primary interface

Router interface that packets go out when no interface name is specified and when the destination address does not imply a particular outgoing interface.

Protocol-Independent Multicast

See PIM.


Partial sequence number PDU. A packet that contains only a partial list of the LSPs in the IS-IS link-state database.



Remote Authentication Dial-In User Service. An authentication method for validating users who attempt to access the router using Telnet.

Resource Reservation Protocol



Routing Information Protocol, a distance-vector interior gateway protocol (IGP) that makes routing decisions based on hop count.

route identifier

IP address of the router from which a BGP or an OSPF packet originated.

route flapping

The situation in which BGP systems send an excessive number of update messages to advertise network reachability information.

route reflection

In BGP, configuring a group of routers into a cluster and having one system act as a route reflector, redistributing routes from outside the cluster to all routers in the cluster. The routers that form a cluster do not need to be fully meshed.

router link advertisement

An OSPF link-state advertisement flooded throughout a single area by all routers to describe the state and cost of the router's links to the area.

routing domain

See AS.

Routing Engine

The architectural portion of the router that handles all the routing protocol processes, as well as other software processes that control the router's interfaces, a few of the chassis components, system management, and user access to the router.

routing policy

See policy.

routing table

Common routing protocol database of routes learned from one or more routing protocols. All routes are maintained by the JUNOS routing protocol process.


The JUNOS software routing protocol process.


Reverse path multicasting. Routing algorithm used by DVMRP to forward multicast traffic.


Resource Reservation Protocol. Resource reservation setup protocol that is designed to interact with integrated services on the Internet.



Session Announcement Protocol. Used with multicast protocols to handle session conference announcements.


Session Description Protocol. Used with multicast protocols to handle session conference announcements.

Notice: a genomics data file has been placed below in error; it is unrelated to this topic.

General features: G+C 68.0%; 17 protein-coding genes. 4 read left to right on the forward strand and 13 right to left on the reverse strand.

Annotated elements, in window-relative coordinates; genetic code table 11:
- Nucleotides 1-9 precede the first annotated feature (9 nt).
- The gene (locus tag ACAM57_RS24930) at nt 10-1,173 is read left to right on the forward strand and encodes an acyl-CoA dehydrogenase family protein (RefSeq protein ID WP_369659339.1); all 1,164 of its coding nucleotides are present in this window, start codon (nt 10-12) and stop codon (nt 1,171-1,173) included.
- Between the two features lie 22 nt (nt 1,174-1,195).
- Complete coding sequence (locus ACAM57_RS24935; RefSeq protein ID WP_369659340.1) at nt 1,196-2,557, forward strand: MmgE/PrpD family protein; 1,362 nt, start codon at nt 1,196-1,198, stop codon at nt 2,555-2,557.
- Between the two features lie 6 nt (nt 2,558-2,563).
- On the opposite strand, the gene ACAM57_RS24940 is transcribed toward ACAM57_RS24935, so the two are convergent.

secure shell

See SSH.

shortest-path-first algorithm

See SPF.

simplex interface

An interface that assumes that packets it receives from itself are the result of a software loopback process. The interface does not consider these packets when determining whether the interface is functional.


Simple Network Management Protocol, which allows you to manage objects on a network.


Shortest-path first, an algorithm used by IS-IS and OSPF to make routing decisions based on the state of network links. Also called the Dijkstra algorithm.


Secure shell. A software package that provides a secured method of logging in to a remote network system.

stub area

In OSPF, an area through which, or into which, AS external advertisements are not flooded.

subnet mask

See destination prefix length.

summary link advertisement

An OSPF link-statement advertisement flooded throughout the advertisement's associated areas by area border routers to describe the routes that they know about in other areas.


System identifier. Portion of the ISO NSAP. The sysid can be any six bytes that are unique throughout a domain.



Terminal Access Controller Access Control System Plus. An authentication method for validating users who attempt to access the router using Telnet.


Transmission Control Protocol.


Type of service.

traffic engineering

Task of mapping traffic flows onto an existing physical topology. See also MPLS.

transit area

In OSPF, an area used to pass traffic from one adjacent area to the backbone or to another area if the backbone is more than two hops away from an area.

transit router

In MPLS, any intermediate router in the LSP between the ingress router and the egress router.



The operation of sending network traffic from one network node to another individual network node.


virtual circuit identifier

Identifier for an ATM virtual connection (also called a logical interface).

virtual link

In OSPF, a link created between two routers that are part of the backbone but are not physically contiguous.

virtual path identifier

Identifier for an ATM virtual connection (also called a logical interface).

Virtual Router Redundancy Protocol



See virtual circuit identifier.


See virtual path identifier.


Virtual Router Redundancy Protocol. On Gigabit Ethernet interfaces, allows you to configure virtual default routers.